You may need to perform your HIIT session for three days a week for at least three weeks before you can start seeing significant results in your health and physique.

High-intensity interval training (HIIT) is now a trending fitness buzzword, not only among athletes and fitness enthusiasts but also among the general public. The reason for this popular fitness trend is not far-fetched. This is certainly due to the incredible health benefits that have been found to be associated with a regular and consistent HIIT practice.

Fitness experts, athletes, and other fitness enthusiasts have discover the great potential in HIIT for health improvement and have started incorporating this fitness option into their fitness routines. Many sport enthusiasts and athletes have argued that high-intensity interval training can help increase metabolism rate, supports weight loss, and improves athletic performance. Hence, the increasing popularity of this fitness option in the athletic and sports arena

If you’ve heard about HIIT and you have been wondering what it is and how you can practice it to gain the benefits it offers, I advise you to read on as I share with you some nitty-gritty of this trending fitness option. Now let start from the basics:

How to Incorporate H.I.I.T into Your Life

If you’re an athlete or an experienced fitness enthusiast, you may not find it difficult incorporating HIIT into your life. This is because you are already a recreational active person and your system is already accustomed to rigorous athletic and endurance performance.


If you’re a beginner looking to incorporate HIIT practice into your life, your system will need more time to adjust to such a high-level training. Hence, it is important to start your training at a lower-intensity level so as to avoid injuries. It is advisable to start off with a professional fitness trainer, who can guide you through the initial process as incorrectly performed procedures can lead to severe injury in this type of high-intensity training.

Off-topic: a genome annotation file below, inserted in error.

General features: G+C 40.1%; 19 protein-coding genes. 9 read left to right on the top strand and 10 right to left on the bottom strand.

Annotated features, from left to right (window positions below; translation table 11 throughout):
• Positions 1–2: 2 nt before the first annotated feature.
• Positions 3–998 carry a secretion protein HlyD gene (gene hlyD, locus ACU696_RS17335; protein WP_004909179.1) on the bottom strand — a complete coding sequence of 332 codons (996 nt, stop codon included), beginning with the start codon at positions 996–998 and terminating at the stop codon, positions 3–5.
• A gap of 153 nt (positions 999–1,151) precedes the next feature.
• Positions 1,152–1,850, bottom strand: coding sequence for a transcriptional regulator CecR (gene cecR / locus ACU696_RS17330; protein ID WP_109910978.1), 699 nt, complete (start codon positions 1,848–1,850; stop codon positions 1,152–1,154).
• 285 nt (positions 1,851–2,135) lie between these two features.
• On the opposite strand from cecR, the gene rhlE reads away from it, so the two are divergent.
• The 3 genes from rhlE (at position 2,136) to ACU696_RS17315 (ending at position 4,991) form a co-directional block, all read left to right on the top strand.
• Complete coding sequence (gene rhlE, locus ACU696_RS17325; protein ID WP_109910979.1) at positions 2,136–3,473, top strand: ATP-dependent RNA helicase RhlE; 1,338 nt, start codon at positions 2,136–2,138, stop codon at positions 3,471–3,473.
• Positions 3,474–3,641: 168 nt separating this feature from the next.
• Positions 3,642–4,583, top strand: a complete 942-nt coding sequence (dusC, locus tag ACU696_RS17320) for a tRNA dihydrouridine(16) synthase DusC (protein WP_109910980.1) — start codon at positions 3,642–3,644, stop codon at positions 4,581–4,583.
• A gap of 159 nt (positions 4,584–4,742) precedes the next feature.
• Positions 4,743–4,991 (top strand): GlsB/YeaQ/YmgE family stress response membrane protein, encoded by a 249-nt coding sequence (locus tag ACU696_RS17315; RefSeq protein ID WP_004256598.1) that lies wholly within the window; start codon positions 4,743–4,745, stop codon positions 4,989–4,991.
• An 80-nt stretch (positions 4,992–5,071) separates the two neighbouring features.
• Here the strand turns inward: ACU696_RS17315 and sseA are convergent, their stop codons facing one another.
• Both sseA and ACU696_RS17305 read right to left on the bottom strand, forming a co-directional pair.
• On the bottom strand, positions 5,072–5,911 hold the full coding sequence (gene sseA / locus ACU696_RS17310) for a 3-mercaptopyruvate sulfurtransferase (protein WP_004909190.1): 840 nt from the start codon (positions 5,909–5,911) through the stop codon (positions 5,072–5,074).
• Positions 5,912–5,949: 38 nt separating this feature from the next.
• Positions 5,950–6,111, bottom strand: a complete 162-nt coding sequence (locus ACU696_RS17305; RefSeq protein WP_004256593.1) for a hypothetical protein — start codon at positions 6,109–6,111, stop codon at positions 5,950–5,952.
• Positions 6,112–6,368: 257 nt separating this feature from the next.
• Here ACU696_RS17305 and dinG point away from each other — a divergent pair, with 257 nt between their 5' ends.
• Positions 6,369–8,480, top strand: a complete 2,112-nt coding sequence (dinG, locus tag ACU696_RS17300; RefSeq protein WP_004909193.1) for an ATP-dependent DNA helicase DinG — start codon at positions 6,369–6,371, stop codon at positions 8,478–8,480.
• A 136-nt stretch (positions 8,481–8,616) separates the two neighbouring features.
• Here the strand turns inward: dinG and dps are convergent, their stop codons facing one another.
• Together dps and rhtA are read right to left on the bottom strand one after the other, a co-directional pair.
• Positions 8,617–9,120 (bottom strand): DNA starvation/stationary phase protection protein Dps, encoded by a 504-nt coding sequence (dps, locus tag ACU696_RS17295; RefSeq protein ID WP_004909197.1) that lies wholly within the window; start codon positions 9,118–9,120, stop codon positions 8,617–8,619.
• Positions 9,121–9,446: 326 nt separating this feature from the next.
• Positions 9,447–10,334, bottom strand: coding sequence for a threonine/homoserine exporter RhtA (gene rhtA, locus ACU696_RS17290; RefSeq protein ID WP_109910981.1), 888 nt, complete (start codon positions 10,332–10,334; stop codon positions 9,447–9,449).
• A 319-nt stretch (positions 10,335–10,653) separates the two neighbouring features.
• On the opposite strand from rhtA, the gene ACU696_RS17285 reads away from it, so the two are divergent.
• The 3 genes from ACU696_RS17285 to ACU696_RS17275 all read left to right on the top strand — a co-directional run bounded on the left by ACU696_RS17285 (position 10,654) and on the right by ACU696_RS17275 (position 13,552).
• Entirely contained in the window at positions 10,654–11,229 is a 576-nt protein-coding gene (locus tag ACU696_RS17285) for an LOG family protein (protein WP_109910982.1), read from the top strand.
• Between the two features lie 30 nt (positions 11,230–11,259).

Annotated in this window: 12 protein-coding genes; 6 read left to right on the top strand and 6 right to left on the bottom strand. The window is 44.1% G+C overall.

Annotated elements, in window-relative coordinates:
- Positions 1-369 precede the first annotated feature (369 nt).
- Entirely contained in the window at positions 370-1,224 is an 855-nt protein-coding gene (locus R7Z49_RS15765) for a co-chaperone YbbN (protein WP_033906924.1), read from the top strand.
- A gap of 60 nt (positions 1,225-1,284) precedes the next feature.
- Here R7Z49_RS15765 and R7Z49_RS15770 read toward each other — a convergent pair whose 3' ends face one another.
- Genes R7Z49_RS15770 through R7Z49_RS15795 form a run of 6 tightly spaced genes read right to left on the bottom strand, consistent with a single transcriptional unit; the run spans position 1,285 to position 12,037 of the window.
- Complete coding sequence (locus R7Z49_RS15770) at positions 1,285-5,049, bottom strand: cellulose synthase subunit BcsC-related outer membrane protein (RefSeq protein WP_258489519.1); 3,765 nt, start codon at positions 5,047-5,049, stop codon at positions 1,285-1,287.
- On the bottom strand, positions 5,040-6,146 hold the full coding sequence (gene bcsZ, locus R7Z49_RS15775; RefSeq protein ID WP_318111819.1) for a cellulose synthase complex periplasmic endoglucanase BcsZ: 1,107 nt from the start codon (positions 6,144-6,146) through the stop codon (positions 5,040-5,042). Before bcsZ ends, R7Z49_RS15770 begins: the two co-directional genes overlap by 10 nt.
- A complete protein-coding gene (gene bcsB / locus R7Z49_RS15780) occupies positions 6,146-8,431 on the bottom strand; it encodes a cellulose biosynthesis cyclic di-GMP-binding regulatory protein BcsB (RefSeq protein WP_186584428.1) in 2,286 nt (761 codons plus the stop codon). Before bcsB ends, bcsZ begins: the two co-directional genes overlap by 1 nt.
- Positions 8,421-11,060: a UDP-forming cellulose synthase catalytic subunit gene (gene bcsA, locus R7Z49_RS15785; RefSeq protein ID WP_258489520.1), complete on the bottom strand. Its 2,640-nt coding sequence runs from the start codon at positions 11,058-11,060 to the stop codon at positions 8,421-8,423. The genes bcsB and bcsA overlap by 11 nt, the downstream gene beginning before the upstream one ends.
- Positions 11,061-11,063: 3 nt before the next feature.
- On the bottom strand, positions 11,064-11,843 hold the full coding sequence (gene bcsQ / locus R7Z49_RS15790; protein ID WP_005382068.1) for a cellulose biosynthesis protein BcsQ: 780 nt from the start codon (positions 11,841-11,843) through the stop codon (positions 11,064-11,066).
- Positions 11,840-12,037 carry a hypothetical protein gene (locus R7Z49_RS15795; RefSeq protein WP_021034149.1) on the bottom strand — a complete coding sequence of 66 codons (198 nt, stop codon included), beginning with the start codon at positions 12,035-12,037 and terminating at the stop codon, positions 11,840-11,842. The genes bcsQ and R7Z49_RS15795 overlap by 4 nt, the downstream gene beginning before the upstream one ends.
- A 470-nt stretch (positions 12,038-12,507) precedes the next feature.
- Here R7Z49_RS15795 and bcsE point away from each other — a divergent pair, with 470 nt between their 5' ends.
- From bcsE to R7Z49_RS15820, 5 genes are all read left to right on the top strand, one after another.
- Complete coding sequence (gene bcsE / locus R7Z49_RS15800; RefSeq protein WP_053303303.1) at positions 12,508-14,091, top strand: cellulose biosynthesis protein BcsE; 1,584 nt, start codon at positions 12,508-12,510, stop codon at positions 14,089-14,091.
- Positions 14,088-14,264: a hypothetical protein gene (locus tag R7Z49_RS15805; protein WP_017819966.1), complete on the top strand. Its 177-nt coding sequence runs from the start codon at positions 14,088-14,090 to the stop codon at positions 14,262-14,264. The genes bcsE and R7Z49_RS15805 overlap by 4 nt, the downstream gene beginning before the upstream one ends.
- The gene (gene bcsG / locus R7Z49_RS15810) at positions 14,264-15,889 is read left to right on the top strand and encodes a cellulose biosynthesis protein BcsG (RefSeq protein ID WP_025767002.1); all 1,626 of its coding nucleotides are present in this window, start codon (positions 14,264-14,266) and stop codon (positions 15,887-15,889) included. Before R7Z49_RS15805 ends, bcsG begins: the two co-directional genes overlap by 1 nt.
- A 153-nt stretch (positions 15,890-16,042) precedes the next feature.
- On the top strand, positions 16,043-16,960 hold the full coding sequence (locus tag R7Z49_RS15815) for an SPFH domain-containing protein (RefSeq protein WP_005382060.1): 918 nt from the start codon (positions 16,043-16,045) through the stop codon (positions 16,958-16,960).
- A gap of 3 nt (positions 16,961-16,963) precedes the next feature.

High-intensity interval training offers a wide range of health benefits. Thus, it can be of great benefits to your health if some aspects of HIIT workouts are added into your daily fitness routines. Just make sure it’s something you enjoy doing, and try to be consistent at doing it. I’m sure it won’t take long before you start getting positive compliments on your health and physique from friends and family members who found you admirable.

If you have any doubts about the benefits of HIIT, we invite you to watch the video of Oivind Rognmo, research advisor at the Department of Traffic and Medical Imaging at the Faculty of Medicine and Health Sciences (NTNU) in Trondheim, Norway.
He is also an advisor to the Norwegian School of Doctoral Studies in Heart Research (NORHEART) at the University of Oslo.

High-Intensity Physical Exercise Will

High-Intensity Physical Exercise Will

Øivind Rognmo

Research Adviser
Mr.Øivind Rognmo is a research adviser at the Department of Circulation and Medical Imaging, at the Faculty of Medicine and Health Sciences. I am also adviser of the Norwegian PhD School of Heart Research (NORHEART), University of Oslo.